Ok . . . so this morning I enter into Leviticus again . . . and it doesn’t take long, as I read the first four chapters, for me to notice the recurring phrase, “a pleasing aroma to the LORD.” Nine times in these first four chapters is this phrase found after the instructions concerning one of the sacrifices. The word has the idea of being soothing or quieting . . . and, apparently, can indicate delight. In the NKJV it’s “a sweet aroma” . . . in the NIV it’s “an aroma pleasing to the Lord” . . . in the NASB its “a soothing aroma” . . . and in Peterson’s Message it’s “a pleasing fragrance.” And so I ask myself, “What makes the burning of some animal or the burning of a grain offering a pleasing aroma to the Lord?”
You gotta know its more than just the odor of burning flesh . . . it has to be wrapped up in the smoke ascending toward heaven being a symbol or reminder of what’s behind the offering. First, the fire’s purpose is not judgment — that’s done outside the camp. Rather, the purpose of this fire before the tent of meeting is atonement. It’s not about destroying, it’s about restoring . . . about providing a way for continuing access to the presence of God . . . for providing the means by which sin is dealt with such that presence of God might continue to dwell in their midst. And so, it seems, there’s something pleasing or soothing to God about having communion with His people restored. A Holy and Just God must separate that which is tainted by sin from His presence — but the offering covers the sin, pays the price and opens again the way for man to draw near to God. And so this odor from the fire consuming the offering is a pleasing fragrance for the Lord as it indicates atonement.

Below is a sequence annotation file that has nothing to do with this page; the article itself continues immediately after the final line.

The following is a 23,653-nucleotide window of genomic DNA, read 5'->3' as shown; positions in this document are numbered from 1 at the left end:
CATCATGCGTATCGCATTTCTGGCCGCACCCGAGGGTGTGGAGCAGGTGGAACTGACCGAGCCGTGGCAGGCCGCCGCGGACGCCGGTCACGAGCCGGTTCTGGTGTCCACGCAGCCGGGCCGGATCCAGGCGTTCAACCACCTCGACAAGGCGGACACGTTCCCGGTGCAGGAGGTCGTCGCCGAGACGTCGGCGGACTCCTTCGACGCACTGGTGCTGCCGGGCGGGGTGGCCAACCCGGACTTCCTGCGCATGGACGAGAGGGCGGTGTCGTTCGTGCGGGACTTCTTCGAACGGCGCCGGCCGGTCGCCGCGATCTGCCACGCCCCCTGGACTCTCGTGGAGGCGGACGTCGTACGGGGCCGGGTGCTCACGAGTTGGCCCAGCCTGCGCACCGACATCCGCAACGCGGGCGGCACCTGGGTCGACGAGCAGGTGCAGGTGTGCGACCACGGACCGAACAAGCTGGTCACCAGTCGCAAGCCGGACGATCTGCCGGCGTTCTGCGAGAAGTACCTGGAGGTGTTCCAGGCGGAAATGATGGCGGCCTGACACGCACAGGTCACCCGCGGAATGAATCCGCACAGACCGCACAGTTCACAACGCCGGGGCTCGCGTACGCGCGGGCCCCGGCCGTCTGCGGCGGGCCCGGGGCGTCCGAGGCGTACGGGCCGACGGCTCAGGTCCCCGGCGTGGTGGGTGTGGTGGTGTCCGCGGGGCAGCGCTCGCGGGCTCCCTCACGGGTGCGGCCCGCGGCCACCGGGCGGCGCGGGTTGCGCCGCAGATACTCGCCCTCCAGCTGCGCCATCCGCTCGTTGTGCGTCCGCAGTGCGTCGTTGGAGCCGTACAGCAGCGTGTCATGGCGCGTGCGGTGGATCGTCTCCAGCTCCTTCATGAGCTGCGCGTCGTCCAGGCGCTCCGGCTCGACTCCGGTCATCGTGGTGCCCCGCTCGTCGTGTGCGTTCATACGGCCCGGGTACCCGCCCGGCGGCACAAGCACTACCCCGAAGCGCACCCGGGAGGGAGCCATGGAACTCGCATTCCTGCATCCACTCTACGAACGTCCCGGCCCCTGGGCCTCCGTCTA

But how much of the sweetness of that smell is also wrapped up in what it foreshadows? This Levitical sacrifice system consumed a lot of animals . . . providing only temporary atonement until the next transgression. But it anticipated a once-for-all offering that would forever cover people’s transgressions, deliver them from the bondage of sin, and make open the way into the Holy of Holies. How much was the soothing nature of that smoke wrapped up in “reminding” God that a day was coming when the Lamb of God would be offered as the final sacrifice . . . that a permanent way would be made to restore communion between the Creator and His creation . . . that an eternal provision would be made allowing His people to be received into His holy presence? Now that’s sweet!
And finally the pleasing nature of that aroma was intricately wrapped up in the very nature of that once-for-all sacrifice Himself — Jesus, the Son of God. I also read in Matthew 17 this morning of the transfiguration of Jesus on the mount. And the “pleasing aroma” of Leviticus immediately came to mind as I read these words . . .
And Peter said to Jesus, “Lord, it is good that we are here. If You wish, I will make three tents here, one for You and one for Moses and one for Elijah.” He was still speaking when, behold, a bright cloud overshadowed them, and a voice from the cloud said, “This is my beloved Son, with Whom I am well pleased; listen to Him.” (Matthew 17:4-5 ESV)
I wonder if every time the pleasing aroma of those Old Testament sacrifices ascended to heaven, the Father wasn’t reminded of the Son, “with Whom I am well pleased.” Christ . . . the love of God personified. Jesus . . . purity and holiness in flesh. Without blemish . . . absolutely perfect . . . altogether lovely. To take in the fragrance of Jesus is to absorb more than just the eternal sacrifice for atonement, it’s more than just a way into the presence of God, but it is the aroma of the absolute beauty of the sacrifice, Himself — in who He is and in what He has accomplished on mankind’s behalf.
. . . Christ loved us and gave Himself up for us, a fragrant offering and sacrifice to God. (Ephesians 5:2 ESV)
Breathe deep! Breathe deep, o my soul, of the beauty of Jesus! He is a pleasing aroma to those of faith. Amen?